Office Art: Where to position it for maximum impact

Art plays a powerful role in office design and should not be overlooked or deemed a luxury. It is known to boost productivity and is an immediate and visible sign that a company cares about its employee and visitor experience.

Aesthetically it offers texture, colour and the ‘finishing touch’ but it also injects culture, rendering a space more welcoming. Art, just as offices do, comes in a whole host of styles. The right art, in the right place can have enormous impact on the way a space is used, the way that people interact and the way that people feel.

 

Reception

A striking piece of art in reception can ensure a memorable first impression. With limited wall space, corporate identity signage and art can often be in competition. It needn’t be an either-or; a balance can be struck with art complementing and enhancing corporate identity very effectively.

 

Working area

Open plan working spaces can benefit greatly from art. With no walls to interrupt the view, it can usually be seen from anywhere on the floor. This makes for a very inclusive experience, bringing people together and benefiting the entire team.

 

Meeting Rooms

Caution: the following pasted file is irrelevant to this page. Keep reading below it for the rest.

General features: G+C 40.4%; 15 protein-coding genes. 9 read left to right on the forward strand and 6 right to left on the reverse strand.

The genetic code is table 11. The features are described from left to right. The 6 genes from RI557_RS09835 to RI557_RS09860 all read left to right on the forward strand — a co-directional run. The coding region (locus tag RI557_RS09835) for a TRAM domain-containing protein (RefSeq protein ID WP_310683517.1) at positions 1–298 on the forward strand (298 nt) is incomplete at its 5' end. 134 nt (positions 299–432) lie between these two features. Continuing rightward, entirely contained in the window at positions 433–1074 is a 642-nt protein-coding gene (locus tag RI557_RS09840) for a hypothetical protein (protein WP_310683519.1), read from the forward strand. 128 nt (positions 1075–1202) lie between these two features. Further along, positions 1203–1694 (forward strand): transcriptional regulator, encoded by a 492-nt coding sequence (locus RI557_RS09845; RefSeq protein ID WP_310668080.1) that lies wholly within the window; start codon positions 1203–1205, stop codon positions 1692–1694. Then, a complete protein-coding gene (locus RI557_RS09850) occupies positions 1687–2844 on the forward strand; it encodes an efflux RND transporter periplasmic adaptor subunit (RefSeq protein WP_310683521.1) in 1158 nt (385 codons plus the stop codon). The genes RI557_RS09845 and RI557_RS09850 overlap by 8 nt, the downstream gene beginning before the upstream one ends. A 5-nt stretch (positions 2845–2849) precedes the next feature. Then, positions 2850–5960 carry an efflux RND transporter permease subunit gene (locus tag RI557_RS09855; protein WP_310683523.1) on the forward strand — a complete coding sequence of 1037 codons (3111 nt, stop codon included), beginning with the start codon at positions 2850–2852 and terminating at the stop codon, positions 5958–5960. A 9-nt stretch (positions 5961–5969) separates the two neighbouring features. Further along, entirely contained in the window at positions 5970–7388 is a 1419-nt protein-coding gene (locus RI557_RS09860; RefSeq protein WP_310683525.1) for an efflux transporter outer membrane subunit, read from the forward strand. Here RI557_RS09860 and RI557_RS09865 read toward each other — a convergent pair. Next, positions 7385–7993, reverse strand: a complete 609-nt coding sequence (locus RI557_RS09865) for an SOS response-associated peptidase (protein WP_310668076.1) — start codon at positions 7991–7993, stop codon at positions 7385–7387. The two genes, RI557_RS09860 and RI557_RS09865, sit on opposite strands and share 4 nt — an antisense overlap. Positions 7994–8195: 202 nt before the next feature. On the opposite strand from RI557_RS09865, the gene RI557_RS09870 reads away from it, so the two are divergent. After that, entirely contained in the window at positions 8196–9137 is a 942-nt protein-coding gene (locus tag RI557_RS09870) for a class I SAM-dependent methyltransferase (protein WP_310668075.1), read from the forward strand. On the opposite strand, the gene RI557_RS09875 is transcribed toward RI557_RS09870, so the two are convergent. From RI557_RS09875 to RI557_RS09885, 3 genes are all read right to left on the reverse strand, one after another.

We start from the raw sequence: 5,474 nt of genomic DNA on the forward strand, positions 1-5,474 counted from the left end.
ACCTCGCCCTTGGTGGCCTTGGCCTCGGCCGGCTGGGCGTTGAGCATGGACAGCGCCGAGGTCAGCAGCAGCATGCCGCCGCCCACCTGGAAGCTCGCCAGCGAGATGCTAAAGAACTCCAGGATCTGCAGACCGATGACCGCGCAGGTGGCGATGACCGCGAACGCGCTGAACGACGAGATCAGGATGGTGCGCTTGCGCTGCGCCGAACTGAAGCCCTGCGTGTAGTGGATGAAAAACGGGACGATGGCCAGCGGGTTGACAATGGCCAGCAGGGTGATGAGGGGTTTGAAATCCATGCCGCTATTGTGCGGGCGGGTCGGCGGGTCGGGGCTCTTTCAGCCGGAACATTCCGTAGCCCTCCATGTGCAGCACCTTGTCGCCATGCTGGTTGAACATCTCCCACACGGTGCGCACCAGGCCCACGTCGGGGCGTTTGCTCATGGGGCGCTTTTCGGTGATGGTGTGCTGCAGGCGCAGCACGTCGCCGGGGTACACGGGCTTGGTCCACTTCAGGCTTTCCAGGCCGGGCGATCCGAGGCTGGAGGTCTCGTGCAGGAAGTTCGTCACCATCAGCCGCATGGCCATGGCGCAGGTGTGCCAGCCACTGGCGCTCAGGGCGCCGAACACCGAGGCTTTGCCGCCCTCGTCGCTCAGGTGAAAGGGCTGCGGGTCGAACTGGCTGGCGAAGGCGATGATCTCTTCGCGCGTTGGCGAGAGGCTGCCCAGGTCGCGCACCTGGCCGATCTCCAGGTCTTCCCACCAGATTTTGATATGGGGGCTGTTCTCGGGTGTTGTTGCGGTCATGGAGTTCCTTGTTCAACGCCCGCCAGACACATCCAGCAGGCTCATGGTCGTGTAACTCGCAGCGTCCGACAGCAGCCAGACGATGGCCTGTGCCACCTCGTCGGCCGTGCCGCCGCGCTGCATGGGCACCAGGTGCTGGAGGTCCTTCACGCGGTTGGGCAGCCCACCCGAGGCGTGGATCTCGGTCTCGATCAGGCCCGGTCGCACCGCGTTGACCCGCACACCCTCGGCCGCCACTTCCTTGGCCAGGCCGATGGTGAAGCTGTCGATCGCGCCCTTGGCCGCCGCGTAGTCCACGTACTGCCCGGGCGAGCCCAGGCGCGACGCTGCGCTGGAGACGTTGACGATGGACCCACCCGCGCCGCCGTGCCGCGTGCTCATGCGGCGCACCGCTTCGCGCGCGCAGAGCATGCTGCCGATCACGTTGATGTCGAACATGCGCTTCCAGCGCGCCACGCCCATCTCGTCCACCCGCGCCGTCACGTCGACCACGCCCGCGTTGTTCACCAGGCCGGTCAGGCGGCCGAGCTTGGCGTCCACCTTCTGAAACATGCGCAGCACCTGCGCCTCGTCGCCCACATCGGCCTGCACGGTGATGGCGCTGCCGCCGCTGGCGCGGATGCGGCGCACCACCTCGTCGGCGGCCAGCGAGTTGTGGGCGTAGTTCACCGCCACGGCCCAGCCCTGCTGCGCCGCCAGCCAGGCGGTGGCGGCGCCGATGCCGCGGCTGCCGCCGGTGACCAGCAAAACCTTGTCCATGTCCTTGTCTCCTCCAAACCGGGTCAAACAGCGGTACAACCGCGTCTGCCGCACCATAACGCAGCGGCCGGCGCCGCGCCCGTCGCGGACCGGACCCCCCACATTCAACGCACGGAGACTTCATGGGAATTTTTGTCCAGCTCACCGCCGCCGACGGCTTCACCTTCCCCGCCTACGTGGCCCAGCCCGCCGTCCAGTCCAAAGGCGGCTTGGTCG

By nature meeting rooms are places that people come to talk and discuss ideas. Interesting artwork can prompt an opening conversation, breaking the ice prior to getting down to business. It’s also a great opportunity to showcase a company’s cultural depth and personality, providing visitors with an insight as to the kind of people that they are doing business with.

 

Restaurants and breakout areas

Food and conversation have long walked hand in hand. Art in a restaurant or canteen can provide a welcome distraction from the stress of the day. It invites people to switch off and engages colleagues in non-work related discussion.

 

Lift lobby

Waiting for a lift offers the perfect opportunity to look at artwork. Lift lobbies are often dead spaces in an office and can be ideal for an art exhibition. You have the added bonus that conversation about the art may replace the usual silence of the lift ride and enhance what would otherwise be an uneventful part of the day.